What do you think of, when you think of Winston Churchill? Most people will think of World War II and his leadership there. Some might think of his barbed sense of humor. But few remember that he was a surprisingly accurate futurist and a man who appreciated the advances of science. That’s especially prominent now, with a lost essay uncovered revealing Churchill was convinced aliens existed.
This isn’t to say Churchill buys into the conspiracy theories of little green men. Instead, he anticipated the Drake equation, a logical argument that there must be intelligent life in the universe, by decades in the 1939 essay, which he revised slightly in the early 1950s. Interestingly, Churchill seems fairly up on his 1930s science, and doesn’t take many logical leaps. He also has a rather tart point about the state of the human world at the time; remember, this was 1939:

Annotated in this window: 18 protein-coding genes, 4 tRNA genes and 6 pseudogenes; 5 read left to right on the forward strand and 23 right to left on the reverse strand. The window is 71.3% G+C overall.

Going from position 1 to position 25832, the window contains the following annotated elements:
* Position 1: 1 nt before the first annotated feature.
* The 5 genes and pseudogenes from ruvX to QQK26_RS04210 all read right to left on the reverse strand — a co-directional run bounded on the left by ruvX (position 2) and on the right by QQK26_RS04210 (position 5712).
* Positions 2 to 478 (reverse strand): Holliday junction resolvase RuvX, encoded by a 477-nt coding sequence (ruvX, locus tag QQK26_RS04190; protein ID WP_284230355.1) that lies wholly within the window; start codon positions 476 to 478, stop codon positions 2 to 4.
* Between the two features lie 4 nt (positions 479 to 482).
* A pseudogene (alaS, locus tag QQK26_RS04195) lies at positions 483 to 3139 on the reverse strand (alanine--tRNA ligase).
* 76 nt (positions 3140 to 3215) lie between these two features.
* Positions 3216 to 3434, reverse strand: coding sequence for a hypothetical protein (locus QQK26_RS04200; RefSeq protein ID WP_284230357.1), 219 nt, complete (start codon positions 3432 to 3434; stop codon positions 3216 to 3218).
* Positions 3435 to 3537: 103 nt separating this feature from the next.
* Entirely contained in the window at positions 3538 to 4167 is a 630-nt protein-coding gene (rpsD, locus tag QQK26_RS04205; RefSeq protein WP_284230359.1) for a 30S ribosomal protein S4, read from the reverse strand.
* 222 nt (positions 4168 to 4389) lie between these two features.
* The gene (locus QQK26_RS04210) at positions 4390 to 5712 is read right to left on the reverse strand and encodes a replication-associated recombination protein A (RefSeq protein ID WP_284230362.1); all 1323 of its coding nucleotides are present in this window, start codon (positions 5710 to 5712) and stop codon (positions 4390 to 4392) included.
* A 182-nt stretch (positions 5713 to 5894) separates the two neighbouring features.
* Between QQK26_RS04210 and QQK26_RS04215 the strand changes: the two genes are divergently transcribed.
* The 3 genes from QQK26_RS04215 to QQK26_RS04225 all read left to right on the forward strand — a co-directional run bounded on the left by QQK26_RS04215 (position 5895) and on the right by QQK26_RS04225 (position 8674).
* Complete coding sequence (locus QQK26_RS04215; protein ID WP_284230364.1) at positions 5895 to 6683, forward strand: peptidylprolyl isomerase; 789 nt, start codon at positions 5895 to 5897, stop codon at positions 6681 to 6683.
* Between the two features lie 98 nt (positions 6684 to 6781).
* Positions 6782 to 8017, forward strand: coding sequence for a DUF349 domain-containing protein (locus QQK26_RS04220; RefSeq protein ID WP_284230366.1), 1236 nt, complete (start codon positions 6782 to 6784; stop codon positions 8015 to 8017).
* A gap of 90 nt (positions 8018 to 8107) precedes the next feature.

I, for one, am not so immensely impressed by the success we are making of our civilization here that I am prepared to think we are the only spot in this immense universe which contains living, thinking creatures, or that we are the highest type of mental and physical development which has ever appeared in the vast compass of space and time.
It’s a compelling reminder that science is not separate from politics, and the wonder of it can enthrall all of us. And it renews, yet again, the question we all want an answer to: What’s really out there in space?